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Also known as Horror Hotel, The City of the Dead is a rather staid but also rather unnerving black and white horror that makes up for in atmosphere what it lacks in pizazz. Christopher Lee is top billed in John Moxey’s chiller, but he’s a minor player here. He plays university professor Alan Driscol, who directs a young witchcraft student Nan Barlow (Venetia Stevenson) to the Massachusetts town of Whitewood, where she stays in an inn recommended by Driscol, The Raven’s Inn. Whitewood offers more fog that a Carl Dreyer smoke machine testing, and the local minister has long gone without a congregation. The reason is witchcraft; a prologue establishes that the town is cursed, and a witch is amongst the residents who wish Nan ill-fortune…The City of the Dead is often mentioned alongside Carnival of Souls or Night of the Eagle; it’s got a similar low-fi evocation of witchcraft, and a strange mood; the sombre nightly dances at The Raven’s Inn seem beyond improbable. There’s also a plot-twist that predates Psycho and some very crisp photography; Desmond Dickinson’s lensing comes up sharply in a new print which does the film justice. If there’s a lack of surprises here, there’s also a British restraint that, despite the rather fancifully realised US setting, creates a genuinely eerie atmosphere that few genre films can match.

To The Devil, A Daughter 1976 ***

 

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In the 1970’s, Dennis Wheatley was a literary phenomenon, with a slew of bestsellers; he was pretty much the biggest brand-name for horror in the UK. Wheatley has been a friend of Ian Fleming, and an advisor to Winston Churchill during World War II, and knew his way around all manner of government secrets., He wrote spy novels too, but the notion of having access to hidden information seemed to inform his most popular work; They Used Dark Forces is a typical title. Hammer’s The Devil Rides Out was pretty good, special effects aside, but not particularly scary, and when Hammer was looking to take on The Exorcist, The Omen and the devil worship cycle of the mid 1970’s, it turned to Wheatley’s To The Devil A Daughter. With genre favourite Christopher Lee as a villain, imported star Richard Widmark as the occult writer tracking him down, and Natasha Kinski as the nubile Bravian nun set to be sacrificed to Old Nick himself, what could go wrong? Throw in Rising Damp’s Francis De La Tour as a Salvation Army singer, Bond girl Honor Blackman, saturnine Anthony Valentine and of course the always welcome Denholm Elliot, and there’s nothing boring about Peter Sykes’s film. There’s nothing very scary about it otherwise, but that’s to do with the source material. Wheatley was an adventure writer who used black magic themes; To The Devil A Daughter was the wrong selection of weapon, club or instrument by the Hammer executives, but shorn of expectations of the next big thing in horror, it’s a fun ride for specialists.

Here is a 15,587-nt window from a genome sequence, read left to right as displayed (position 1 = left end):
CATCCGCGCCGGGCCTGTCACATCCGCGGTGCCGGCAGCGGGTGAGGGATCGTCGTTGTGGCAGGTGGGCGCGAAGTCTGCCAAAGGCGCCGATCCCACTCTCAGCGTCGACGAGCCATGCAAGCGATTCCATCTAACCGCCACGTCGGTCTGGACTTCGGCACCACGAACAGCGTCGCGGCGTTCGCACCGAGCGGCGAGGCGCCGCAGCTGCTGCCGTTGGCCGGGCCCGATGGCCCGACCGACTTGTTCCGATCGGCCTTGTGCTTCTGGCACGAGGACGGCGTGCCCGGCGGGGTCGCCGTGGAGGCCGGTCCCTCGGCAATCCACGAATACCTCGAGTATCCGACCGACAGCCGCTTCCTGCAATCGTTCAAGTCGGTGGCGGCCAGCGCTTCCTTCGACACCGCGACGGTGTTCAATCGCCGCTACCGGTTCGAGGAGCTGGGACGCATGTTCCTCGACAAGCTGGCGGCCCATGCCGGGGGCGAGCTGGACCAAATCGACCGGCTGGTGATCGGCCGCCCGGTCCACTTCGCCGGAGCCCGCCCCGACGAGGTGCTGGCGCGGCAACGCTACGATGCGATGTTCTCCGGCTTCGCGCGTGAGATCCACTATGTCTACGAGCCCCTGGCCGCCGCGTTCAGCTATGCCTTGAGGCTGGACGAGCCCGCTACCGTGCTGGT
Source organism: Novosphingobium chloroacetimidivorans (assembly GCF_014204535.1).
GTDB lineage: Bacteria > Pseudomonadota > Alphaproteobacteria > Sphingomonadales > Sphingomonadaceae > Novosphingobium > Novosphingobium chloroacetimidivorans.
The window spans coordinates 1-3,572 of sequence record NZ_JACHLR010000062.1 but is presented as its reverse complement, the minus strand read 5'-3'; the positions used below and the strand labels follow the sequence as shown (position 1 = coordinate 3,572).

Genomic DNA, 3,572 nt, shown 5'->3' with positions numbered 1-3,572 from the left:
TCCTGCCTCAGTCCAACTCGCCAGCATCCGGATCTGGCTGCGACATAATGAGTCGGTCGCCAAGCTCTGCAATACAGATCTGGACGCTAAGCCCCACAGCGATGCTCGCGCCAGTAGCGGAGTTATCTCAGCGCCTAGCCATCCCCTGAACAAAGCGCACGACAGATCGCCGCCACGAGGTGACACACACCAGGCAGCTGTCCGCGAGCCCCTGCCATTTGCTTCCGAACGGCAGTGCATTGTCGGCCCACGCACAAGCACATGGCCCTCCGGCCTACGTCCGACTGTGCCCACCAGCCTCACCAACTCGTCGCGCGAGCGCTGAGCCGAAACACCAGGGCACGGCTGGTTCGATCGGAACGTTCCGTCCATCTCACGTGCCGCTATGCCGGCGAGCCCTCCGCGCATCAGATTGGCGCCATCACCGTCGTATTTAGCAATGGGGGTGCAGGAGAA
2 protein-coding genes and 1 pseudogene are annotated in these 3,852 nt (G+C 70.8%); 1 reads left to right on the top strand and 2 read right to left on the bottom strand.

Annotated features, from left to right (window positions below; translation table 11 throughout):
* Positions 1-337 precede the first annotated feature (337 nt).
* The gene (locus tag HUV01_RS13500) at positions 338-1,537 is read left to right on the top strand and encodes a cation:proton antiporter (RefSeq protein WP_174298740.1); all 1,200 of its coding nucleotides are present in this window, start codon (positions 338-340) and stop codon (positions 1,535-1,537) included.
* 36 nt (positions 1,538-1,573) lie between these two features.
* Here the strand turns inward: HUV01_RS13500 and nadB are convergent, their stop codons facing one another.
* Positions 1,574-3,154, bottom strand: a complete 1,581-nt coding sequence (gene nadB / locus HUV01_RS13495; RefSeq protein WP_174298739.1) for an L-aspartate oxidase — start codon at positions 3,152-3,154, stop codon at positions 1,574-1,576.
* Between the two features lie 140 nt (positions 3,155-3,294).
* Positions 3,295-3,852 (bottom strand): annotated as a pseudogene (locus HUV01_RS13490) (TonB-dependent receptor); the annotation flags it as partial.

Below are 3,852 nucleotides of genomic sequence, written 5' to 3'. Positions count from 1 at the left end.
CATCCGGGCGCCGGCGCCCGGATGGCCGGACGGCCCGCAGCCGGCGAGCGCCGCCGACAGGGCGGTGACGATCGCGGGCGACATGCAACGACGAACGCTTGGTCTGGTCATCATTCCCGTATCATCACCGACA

https://www.amazon.com/Devil-Daughter-Richard-Widmark/dp/B01K8I8UKA/ref=sr_1_1?keywords=to+the+devil&qid=1565011208&s=gateway&sr=8-1

The Skull 2019 ****

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‘This isn’t just any skull…’ says seller Marco (Patrick Wymark) to potential buyer Christopher Maitland (Peter Cushing); it’s not even a Marks and Spencer skull, it’s the actual noggin of the Marquis de Sade himself, and no good can come of it being hawked around occult dealers in this Freddie Francis horror/thriller. With a script by Amicus regular Milton Subotsky and based on a short story by Robert ‘Psycho’ Bloch, The Skull is a cut above the usual fare, with an unusual straight role for Christopher Lee, plus a perfect supporting cast including Patrick Mcgee, Michael Gough and Nigel Green. It’s quite tame by modern standards, but the quaintness is charming, and Francis whips things up to quite a frenzy by the end. The art of this kind of gentleman’s horror film is long gone; The Skull popping up on mainstream streaming services is a nice reminder of the genre’s charms. And according to Wikipedia, the actual skull of the Marquis is still unaccounted for, so in the light of what happens to the esteemed gentlemen here, best avoid any rash ebay purchases…

The Mummy 1959 ****

Terence Fisher’s sense of style often seemed to be at odds with the cheeky cheap and cheerful production values of Hammer films; this retelling of the classic Mummy story has a garish colour scheme with dynamic greens and reds splashed across the screen. Peter Cushing is amongst the party of foolhardy Brits who happen across an Egyptian tomb; murdered one by one by a mysterious assailant, it’s clear that something evil has been awakened, and that something is a mummy played by Christopher Lee. The Mummy’s narrative is straightforward enough, but there’s a lengthy and substantial flashback that details the history of Kharis (Lee) giving the star a chance to do something more than swan around in bandages and moaning in a threatening way. There’s a sense of colonial guilt at work here; although John Banning (Cushing) describes the forces disturbed as ‘evil’, it’s clear that the wrong being committed here is the desecration of the temple, and a reincarnation sub-plot involving Banning’s daughter manages to create some genuine sympathy for the monster. Jimmy Sangster’s script may feed on fear of a foreign unknown, but doesn’t shy away from identifying a genuine grievance in terms of how the Egyptians might view entitled Brits.